Civil/Structural Engineering, Vashon, Washington, USA 206-463-5311
Ellisport Engineering Blog
Hurricane Sandy

While inspecting a home in Manahawkin, New Jersey, I noticed many fascinating things. Imagine two pictures: The first is from 2010, and shows the area well before Hurricane Sandy.  Note the constructed land, the two-lane road down the middle with homes on either side, and the canals on the backside of the homes.  Also note that most people own a boat, docked behind their home.


Now imagine the “after” picture, taken in early November, 2012.  When I visited the home in Manahawkin, I was struck by how, on most of the streets, many people had boats in their front yards, blocked up on cider blocks and wood cribbing (this shows clearly in the picture below).  This struck me as odd, because I knew that flooding had occurred in the neighborhoods.  Did people have enough time to pull their boats out and store them in their yards before the hurricane?  And if they did, why hadn’t the boats floated away during the flooding?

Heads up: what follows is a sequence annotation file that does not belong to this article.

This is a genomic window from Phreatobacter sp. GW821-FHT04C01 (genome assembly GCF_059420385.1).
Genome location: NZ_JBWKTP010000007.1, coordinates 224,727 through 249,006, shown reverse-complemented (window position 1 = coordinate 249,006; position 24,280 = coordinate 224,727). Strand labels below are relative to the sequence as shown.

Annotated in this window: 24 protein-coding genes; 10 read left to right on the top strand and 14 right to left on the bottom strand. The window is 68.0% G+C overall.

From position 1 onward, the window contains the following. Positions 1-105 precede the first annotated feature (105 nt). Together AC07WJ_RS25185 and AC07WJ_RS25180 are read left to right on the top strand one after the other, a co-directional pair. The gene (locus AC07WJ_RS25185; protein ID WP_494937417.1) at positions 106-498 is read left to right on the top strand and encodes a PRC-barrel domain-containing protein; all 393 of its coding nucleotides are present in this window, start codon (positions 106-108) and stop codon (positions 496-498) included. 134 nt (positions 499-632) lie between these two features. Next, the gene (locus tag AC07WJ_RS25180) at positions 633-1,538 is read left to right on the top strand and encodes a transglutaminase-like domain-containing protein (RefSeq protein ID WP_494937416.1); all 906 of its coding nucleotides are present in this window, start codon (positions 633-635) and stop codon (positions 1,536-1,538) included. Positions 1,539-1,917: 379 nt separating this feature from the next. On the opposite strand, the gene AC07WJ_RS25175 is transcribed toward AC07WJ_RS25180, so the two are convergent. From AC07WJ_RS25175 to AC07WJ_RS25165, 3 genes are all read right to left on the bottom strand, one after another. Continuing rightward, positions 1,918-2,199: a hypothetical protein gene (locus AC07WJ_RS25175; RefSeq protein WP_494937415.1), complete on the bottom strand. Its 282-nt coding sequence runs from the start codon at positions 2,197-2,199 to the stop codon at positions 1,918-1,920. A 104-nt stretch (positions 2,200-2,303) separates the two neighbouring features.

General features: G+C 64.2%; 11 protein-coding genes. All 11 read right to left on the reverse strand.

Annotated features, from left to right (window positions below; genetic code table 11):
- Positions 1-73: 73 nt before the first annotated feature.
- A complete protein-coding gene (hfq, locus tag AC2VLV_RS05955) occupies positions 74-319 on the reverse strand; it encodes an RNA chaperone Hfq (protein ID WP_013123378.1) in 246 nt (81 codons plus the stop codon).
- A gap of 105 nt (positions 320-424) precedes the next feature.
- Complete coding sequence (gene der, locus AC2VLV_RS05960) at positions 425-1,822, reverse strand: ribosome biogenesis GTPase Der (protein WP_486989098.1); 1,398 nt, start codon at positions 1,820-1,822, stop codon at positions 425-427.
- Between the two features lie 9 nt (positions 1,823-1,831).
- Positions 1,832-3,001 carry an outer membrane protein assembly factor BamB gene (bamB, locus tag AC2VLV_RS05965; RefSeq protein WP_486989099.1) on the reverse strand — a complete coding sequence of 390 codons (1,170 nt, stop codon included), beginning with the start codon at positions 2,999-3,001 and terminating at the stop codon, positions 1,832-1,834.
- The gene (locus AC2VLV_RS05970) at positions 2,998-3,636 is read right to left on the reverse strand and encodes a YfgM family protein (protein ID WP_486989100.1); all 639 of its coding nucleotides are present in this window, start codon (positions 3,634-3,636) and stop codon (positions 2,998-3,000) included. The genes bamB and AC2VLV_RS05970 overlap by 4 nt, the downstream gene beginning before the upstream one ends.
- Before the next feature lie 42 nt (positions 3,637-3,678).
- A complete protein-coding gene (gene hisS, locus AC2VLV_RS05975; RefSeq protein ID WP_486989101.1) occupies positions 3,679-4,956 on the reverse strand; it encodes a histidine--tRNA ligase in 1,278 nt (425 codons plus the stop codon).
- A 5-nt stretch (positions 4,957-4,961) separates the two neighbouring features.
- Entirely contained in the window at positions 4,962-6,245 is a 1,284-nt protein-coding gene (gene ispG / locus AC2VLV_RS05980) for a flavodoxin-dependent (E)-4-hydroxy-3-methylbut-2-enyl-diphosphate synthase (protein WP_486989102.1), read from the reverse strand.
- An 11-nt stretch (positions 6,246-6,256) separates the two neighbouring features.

I finally asked the son-in-law of a homeowner, why did people put their boats in their front yards?  He replied, “Steve, those aren’t their boats!”  During the hurricane and flooding, boats broke free and floated everywhere, randomly landing wherever when the surge receded.  Many landed in the roads, effectively closing the roads to traffic.  Some of these boats were over 30’ long.  The first step in clearing the roads was moving the boats.  Kindly, the workers carefully lifted the boats and blocked them up, leaving them in the front yards near where they landed.  There was nowhere else to put them.  And I’m guessing it becomes a “Where’s Waldo” moment to find your boat.  Good markings and registration numbers probably make it easier to track down the owners.

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